Jimmy McIlroy found a home from home when he crossed the Irish Sea to start a new life in Burnley.
In return, he helped to provide the small Lancashire market town with some of its fondest sporting memories in a glittering career which is celebrated until this day by fans who never even saw him play.
It was a love affair which was to endure for the rest of his life, even if some of his contemporaries could not understand why.
Speaking to the BBC in 1996, McIlroy said: “Years afterwards, we were playing Spurs at Turf Moor and I was standing on a grey November afternoon talking to Danny Blanchflower.
“He looked at the thousands coming up the road in their cloth caps and mufflers and said, ‘Why the blazes do you live in a place like this?’. And yet from the moment I arrived in this little town, I’ve never dreamt of leaving.”
McIlroy was born in the village of Lambeg in County Antrim, Northern Ireland on October 25, 1931 and learned his football on the streets which surrounded his home, honing the skills which would define his career in informal games played with a tennis ball.
A bricklayer by trade, he cut his teeth in the professional game with Glentoran, but an inside forward who combined the abilities to dribble, pass, beat a man, score a goal and run all day soon attracted interest from elsewhere.
McIlroy was just 19 years old when Burnley came calling, armed with a cheque for £7,000, as Tottenham and Rangers circled.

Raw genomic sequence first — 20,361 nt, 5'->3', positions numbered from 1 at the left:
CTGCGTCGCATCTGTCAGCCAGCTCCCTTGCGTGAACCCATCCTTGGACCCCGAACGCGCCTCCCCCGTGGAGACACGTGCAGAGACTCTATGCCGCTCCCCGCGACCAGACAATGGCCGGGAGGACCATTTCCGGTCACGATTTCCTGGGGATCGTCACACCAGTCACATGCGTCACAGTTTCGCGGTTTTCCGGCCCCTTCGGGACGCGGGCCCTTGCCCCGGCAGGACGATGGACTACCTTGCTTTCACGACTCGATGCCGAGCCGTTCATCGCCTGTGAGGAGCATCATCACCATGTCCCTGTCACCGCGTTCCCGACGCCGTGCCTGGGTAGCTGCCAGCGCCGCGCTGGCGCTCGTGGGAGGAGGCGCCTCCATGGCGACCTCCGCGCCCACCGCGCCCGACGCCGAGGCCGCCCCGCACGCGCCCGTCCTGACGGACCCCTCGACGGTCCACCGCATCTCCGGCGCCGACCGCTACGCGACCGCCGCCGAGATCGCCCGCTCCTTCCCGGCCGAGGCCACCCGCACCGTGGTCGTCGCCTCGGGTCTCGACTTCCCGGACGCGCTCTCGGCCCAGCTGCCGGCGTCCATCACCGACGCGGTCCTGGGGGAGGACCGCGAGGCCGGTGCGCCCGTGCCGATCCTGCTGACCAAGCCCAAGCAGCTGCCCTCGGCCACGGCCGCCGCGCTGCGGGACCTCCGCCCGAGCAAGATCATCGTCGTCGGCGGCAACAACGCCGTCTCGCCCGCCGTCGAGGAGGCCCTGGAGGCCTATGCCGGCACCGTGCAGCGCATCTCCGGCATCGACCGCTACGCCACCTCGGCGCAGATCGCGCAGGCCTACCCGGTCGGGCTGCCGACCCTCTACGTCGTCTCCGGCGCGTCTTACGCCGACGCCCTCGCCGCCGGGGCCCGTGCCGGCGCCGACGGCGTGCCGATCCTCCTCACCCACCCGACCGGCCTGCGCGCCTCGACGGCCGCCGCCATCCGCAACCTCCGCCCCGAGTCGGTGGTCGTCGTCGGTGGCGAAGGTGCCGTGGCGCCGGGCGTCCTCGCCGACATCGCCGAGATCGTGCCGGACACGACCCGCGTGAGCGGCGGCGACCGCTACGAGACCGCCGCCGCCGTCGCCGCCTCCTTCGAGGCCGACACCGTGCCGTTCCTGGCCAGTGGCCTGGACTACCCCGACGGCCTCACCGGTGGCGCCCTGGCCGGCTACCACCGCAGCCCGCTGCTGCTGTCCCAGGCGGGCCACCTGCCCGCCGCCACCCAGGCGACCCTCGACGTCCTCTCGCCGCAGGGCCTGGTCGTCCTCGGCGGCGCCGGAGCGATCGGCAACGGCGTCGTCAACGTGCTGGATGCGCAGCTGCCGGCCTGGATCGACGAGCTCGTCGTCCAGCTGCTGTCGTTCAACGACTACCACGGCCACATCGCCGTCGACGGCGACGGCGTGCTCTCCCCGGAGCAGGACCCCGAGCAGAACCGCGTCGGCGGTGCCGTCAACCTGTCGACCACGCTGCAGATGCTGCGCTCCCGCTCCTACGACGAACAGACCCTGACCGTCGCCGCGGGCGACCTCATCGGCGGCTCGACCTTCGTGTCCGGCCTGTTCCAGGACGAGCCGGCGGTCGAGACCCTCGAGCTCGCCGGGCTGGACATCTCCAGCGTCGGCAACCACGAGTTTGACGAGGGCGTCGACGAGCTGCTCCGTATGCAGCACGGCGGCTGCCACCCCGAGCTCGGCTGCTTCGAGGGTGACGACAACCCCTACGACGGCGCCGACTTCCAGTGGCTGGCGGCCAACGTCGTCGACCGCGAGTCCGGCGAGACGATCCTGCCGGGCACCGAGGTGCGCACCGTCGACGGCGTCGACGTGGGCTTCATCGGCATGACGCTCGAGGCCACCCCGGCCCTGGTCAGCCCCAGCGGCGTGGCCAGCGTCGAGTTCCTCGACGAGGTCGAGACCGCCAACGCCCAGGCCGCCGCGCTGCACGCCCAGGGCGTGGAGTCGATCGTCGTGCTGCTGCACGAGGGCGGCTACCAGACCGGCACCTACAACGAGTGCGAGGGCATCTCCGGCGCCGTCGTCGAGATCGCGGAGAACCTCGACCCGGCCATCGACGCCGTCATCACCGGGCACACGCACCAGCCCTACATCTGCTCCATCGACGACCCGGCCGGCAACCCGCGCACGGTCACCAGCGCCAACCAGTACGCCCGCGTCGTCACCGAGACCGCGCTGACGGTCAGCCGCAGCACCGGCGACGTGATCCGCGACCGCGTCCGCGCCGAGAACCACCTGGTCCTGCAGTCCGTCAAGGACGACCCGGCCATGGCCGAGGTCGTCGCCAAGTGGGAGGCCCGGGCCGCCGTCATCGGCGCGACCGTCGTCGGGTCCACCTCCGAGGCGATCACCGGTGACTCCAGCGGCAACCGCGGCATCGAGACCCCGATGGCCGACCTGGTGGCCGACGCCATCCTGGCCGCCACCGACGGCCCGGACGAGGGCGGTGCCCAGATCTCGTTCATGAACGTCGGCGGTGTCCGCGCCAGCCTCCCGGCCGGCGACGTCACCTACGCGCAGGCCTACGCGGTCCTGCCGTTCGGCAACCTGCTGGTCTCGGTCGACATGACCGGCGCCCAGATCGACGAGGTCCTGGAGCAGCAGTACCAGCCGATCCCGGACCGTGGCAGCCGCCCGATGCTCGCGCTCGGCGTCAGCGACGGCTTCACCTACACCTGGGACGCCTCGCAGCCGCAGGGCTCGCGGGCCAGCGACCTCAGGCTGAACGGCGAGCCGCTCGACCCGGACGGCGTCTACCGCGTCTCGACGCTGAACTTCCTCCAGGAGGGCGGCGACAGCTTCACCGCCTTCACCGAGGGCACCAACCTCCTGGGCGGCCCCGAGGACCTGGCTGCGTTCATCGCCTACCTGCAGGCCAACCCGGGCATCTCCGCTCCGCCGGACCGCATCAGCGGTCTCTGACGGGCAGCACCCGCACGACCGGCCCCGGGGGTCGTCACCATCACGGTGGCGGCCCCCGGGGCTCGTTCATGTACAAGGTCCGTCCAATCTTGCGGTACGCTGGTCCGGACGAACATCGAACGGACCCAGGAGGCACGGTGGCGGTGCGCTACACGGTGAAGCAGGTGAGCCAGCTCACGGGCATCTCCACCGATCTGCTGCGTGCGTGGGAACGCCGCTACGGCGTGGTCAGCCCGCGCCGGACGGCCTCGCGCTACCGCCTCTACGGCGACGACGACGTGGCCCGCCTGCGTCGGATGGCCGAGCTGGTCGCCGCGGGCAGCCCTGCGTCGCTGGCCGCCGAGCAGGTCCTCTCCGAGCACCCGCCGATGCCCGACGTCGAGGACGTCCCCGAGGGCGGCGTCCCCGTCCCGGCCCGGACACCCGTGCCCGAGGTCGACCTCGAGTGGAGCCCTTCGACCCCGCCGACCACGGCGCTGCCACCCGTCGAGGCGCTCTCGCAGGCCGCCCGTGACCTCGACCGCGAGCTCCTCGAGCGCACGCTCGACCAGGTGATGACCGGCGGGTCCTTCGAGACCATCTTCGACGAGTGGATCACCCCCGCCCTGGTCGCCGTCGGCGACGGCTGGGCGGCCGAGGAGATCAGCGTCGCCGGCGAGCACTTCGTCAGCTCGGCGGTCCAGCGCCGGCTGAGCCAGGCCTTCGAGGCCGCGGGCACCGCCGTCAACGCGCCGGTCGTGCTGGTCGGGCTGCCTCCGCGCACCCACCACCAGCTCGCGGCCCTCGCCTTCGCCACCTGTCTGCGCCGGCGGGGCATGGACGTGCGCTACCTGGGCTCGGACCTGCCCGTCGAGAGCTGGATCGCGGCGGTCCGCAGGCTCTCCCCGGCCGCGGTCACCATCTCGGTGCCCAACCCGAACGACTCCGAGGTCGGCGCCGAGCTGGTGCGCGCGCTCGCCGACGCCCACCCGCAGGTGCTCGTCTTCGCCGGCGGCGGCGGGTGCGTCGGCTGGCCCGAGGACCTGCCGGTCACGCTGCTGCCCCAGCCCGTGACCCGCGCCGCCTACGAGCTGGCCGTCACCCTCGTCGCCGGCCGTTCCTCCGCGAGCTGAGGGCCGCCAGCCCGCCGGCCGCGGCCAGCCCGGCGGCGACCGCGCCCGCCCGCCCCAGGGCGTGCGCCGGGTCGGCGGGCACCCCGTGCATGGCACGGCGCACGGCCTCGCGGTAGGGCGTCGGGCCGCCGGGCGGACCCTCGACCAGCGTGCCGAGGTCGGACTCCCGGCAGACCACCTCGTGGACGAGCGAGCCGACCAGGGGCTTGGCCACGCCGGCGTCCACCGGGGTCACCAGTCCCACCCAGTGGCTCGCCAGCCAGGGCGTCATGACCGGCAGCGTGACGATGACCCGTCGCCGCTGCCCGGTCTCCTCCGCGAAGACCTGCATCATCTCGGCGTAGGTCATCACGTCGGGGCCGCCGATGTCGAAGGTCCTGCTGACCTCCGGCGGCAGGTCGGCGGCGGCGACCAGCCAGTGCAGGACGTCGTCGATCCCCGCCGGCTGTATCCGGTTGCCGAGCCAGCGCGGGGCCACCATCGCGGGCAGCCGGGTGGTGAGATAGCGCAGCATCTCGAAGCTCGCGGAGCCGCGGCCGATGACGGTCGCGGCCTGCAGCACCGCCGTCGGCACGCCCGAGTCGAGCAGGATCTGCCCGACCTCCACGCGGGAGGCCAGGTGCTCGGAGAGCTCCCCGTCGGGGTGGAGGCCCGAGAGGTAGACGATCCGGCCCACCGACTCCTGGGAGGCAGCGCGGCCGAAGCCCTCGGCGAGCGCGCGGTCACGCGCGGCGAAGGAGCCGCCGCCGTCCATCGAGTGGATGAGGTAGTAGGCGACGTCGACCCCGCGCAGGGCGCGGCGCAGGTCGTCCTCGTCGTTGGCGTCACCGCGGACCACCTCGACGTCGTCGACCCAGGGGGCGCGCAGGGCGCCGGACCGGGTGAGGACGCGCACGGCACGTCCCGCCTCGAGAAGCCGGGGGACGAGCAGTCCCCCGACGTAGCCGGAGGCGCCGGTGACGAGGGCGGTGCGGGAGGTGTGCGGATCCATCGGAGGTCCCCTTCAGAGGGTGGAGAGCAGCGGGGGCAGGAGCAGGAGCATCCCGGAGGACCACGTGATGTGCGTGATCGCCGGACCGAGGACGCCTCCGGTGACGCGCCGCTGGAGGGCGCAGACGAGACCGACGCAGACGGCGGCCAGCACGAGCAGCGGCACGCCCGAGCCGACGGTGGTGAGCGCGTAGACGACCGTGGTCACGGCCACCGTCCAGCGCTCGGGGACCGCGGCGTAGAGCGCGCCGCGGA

He was thrown straight in at the deep end by then manager Frank Hill and made his debut at Sunderland in a first division match.
However, it was under the watchful eye of Harry Potts that he established himself as a key member of a team which was to compete at the highest level of English football and beyond during a stay of almost 13 years.
The Clarets never finished outside the top seven between 1956 and 1963 and won the title for just the second time in the club’s history in 1960.
They reached the quarter-finals of the European Cup during the following campaign, eventually succumbing to a 5-4 aggregate defeat by German side Hamburg, and came agonisingly close to winning the Double in 1962 after allowing a six-point lead to slip in the league and losing the FA Cup final to Tottenham.
Through all the ups and downs, McIlroy, who was also capped on 55 occasions by Northern Ireland and played at the 1958 World Cup finals in Sweden, built and enhanced an enviable reputation alongside Jimmy Adamson and stood out in a side packed with full internationals.
Team-mate John Connelly said: “Mac was the cream on the cake.”
In all, McIlroy made 497 appearances for Burnley and scored 131 goals before he was controversially sold to Stoke in 1963 having opted against a move to Manchester United shortly before the Munich disaster.
He would also turn down offers to play abroad after being courted by the likes of Sampdoria and River Plate.
The Irishman ended his playing days at Oldham and needed only a brief spell as a manager to persuade himself that was not the way forward.
He told the Sunday Life: “That was the biggest mistake of my life! I wasn’t cut out for management, right from the very first match I realised that.”
Widower McIlroy embarked upon a new career as a journalist with the Burnley Express, and lived in the town until his death. He is survived by his children Anne and Paul.
Awarded an MBE for his services to football and charity in 2011 having been given the freedom of the town three years earlier, he remains part of the fabric of Burnley Football Club, where a stand bears his name.
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